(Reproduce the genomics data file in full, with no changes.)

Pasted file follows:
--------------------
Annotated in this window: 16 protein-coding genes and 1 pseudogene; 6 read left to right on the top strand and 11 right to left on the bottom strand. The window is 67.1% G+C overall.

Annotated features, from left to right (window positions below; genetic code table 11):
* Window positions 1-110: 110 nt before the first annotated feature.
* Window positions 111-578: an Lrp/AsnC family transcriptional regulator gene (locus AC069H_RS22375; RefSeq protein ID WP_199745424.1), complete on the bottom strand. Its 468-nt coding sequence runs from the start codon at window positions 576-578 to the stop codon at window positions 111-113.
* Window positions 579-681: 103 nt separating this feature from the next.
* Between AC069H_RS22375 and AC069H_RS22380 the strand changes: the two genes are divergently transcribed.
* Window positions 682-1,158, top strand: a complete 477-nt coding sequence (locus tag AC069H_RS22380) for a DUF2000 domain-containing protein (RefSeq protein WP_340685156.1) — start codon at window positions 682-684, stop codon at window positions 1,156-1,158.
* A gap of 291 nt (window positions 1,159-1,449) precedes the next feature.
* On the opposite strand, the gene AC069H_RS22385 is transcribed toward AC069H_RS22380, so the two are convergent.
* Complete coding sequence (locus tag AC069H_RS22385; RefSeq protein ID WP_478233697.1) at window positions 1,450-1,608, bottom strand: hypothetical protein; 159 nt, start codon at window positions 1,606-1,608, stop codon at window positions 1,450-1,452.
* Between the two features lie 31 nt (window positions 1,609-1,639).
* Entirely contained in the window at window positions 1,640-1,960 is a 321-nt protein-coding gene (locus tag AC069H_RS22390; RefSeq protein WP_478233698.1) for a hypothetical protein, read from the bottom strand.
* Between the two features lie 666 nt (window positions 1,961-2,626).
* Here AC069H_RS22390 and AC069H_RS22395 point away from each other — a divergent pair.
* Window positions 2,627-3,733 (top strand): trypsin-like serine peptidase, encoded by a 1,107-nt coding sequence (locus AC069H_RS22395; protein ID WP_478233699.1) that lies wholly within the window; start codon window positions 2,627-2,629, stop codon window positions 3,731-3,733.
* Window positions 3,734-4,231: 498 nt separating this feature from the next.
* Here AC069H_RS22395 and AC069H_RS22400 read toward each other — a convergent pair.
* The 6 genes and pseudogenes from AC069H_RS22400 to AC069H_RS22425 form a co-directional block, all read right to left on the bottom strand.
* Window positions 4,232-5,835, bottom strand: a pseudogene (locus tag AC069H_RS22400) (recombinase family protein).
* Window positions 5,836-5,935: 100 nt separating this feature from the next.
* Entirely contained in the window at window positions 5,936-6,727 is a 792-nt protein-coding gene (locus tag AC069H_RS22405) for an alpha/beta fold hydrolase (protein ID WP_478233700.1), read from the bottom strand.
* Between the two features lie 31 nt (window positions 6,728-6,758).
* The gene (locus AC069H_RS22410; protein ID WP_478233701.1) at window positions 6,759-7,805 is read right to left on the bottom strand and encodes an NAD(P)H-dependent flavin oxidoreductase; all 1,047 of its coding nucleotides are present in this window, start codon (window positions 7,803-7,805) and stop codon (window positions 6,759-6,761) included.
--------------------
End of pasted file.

Annotated in this window: 16 protein-coding genes and 1 pseudogene; 6 read left to right on the top strand and 11 right to left on the bottom strand. The window is 67.1% G+C overall.

Annotated features, from left to right (window positions below; genetic code table 11):
* Window positions 1-110: 110 nt before the first annotated feature.
* Window positions 111-578: an Lrp/AsnC family transcriptional regulator gene (locus AC069H_RS22375; RefSeq protein ID WP_199745424.1), complete on the bottom strand. Its 468-nt coding sequence runs from the start codon at window positions 576-578 to the stop codon at window positions 111-113.
* Window positions 579-681: 103 nt separating this feature from the next.
* Between AC069H_RS22375 and AC069H_RS22380 the strand changes: the two genes are divergently transcribed.
* Window positions 682-1,158, top strand: a complete 477-nt coding sequence (locus tag AC069H_RS22380) for a DUF2000 domain-containing protein (RefSeq protein WP_340685156.1) — start codon at window positions 682-684, stop codon at window positions 1,156-1,158.
* A gap of 291 nt (window positions 1,159-1,449) precedes the next feature.
* On the opposite strand, the gene AC069H_RS22385 is transcribed toward AC069H_RS22380, so the two are convergent.
* Complete coding sequence (locus tag AC069H_RS22385; RefSeq protein ID WP_478233697.1) at window positions 1,450-1,608, bottom strand: hypothetical protein; 159 nt, start codon at window positions 1,606-1,608, stop codon at window positions 1,450-1,452.
* Between the two features lie 31 nt (window positions 1,609-1,639).
* Entirely contained in the window at window positions 1,640-1,960 is a 321-nt protein-coding gene (locus tag AC069H_RS22390; RefSeq protein WP_478233698.1) for a hypothetical protein, read from the bottom strand.
* Between the two features lie 666 nt (window positions 1,961-2,626).
* Here AC069H_RS22390 and AC069H_RS22395 point away from each other — a divergent pair.
* Window positions 2,627-3,733 (top strand): trypsin-like serine peptidase, encoded by a 1,107-nt coding sequence (locus AC069H_RS22395; protein ID WP_478233699.1) that lies wholly within the window; start codon window positions 2,627-2,629, stop codon window positions 3,731-3,733.
* Window positions 3,734-4,231: 498 nt separating this feature from the next.
* Here AC069H_RS22395 and AC069H_RS22400 read toward each other — a convergent pair.
* The 6 genes and pseudogenes from AC069H_RS22400 to AC069H_RS22425 form a co-directional block, all read right to left on the bottom strand.
* Window positions 4,232-5,835, bottom strand: a pseudogene (locus tag AC069H_RS22400) (recombinase family protein).
* Window positions 5,836-5,935: 100 nt separating this feature from the next.
* Entirely contained in the window at window positions 5,936-6,727 is a 792-nt protein-coding gene (locus tag AC069H_RS22405) for an alpha/beta fold hydrolase (protein ID WP_478233700.1), read from the bottom strand.
* Between the two features lie 31 nt (window positions 6,728-6,758).
* The gene (locus AC069H_RS22410; protein ID WP_478233701.1) at window positions 6,759-7,805 is read right to left on the bottom strand and encodes an NAD(P)H-dependent flavin oxidoreductase; all 1,047 of its coding nucleotides are present in this window, start codon (window positions 7,803-7,805) and stop codon (window positions 6,759-6,761) included.